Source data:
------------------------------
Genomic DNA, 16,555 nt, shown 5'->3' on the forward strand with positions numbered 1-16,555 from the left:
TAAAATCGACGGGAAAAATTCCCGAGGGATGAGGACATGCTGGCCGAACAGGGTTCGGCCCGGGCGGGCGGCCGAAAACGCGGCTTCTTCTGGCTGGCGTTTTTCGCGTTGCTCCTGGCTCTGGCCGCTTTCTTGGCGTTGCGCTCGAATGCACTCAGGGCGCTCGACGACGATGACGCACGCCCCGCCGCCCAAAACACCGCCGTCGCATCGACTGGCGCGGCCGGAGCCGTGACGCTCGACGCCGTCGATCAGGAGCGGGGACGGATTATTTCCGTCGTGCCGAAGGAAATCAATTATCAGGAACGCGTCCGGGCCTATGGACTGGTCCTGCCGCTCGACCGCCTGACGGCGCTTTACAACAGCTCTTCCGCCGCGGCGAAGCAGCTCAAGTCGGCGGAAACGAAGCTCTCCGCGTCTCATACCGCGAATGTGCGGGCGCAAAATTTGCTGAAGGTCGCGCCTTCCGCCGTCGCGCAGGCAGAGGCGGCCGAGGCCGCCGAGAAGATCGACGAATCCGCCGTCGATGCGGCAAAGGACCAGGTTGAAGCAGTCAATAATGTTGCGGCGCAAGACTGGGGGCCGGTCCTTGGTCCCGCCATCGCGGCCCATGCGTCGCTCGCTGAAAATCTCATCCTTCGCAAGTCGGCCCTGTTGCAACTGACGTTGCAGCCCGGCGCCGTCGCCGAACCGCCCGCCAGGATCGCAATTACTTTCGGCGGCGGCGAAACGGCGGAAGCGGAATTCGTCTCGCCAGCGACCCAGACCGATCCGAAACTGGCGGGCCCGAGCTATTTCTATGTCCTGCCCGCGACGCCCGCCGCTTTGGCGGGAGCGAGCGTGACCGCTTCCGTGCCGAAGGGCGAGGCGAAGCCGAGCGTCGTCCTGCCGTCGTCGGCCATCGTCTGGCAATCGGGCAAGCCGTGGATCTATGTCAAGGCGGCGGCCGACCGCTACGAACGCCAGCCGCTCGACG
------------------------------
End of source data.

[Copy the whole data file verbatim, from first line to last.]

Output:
Genomic DNA, 16,555 nt, shown 5'->3' on the forward strand with positions numbered 1-16,555 from the left:
TAAAATCGACGGGAAAAATTCCCGAGGGATGAGGACATGCTGGCCGAACAGGGTTCGGCCCGGGCGGGCGGCCGAAAACGCGGCTTCTTCTGGCTGGCGTTTTTCGCGTTGCTCCTGGCTCTGGCCGCTTTCTTGGCGTTGCGCTCGAATGCACTCAGGGCGCTCGACGACGATGACGCACGCCCCGCCGCCCAAAACACCGCCGTCGCATCGACTGGCGCGGCCGGAGCCGTGACGCTCGACGCCGTCGATCAGGAGCGGGGACGGATTATTTCCGTCGTGCCGAAGGAAATCAATTATCAGGAACGCGTCCGGGCCTATGGACTGGTCCTGCCGCTCGACCGCCTGACGGCGCTTTACAACAGCTCTTCCGCCGCGGCGAAGCAGCTCAAGTCGGCGGAAACGAAGCTCTCCGCGTCTCATACCGCGAATGTGCGGGCGCAAAATTTGCTGAAGGTCGCGCCTTCCGCCGTCGCGCAGGCAGAGGCGGCCGAGGCCGCCGAGAAGATCGACGAATCCGCCGTCGATGCGGCAAAGGACCAGGTTGAAGCAGTCAATAATGTTGCGGCGCAAGACTGGGGGCCGGTCCTTGGTCCCGCCATCGCGGCCCATGCGTCGCTCGCTGAAAATCTCATCCTTCGCAAGTCGGCCCTGTTGCAACTGACGTTGCAGCCCGGCGCCGTCGCCGAACCGCCCGCCAGGATCGCAATTACTTTCGGCGGCGGCGAAACGGCGGAAGCGGAATTCGTCTCGCCAGCGACCCAGACCGATCCGAAACTGGCGGGCCCGAGCTATTTCTATGTCCTGCCCGCGACGCCCGCCGCTTTGGCGGGAGCGAGCGTGACCGCTTCCGTGCCGAAGGGCGAGGCGAAGCCGAGCGTCGTCCTGCCGTCGTCGGCCATCGTCTGGCAATCGGGCAAGCCGTGGATCTATGTCAAGGCGGCGGCCGACCGCTACGAACGCCAGCCGCTCGACG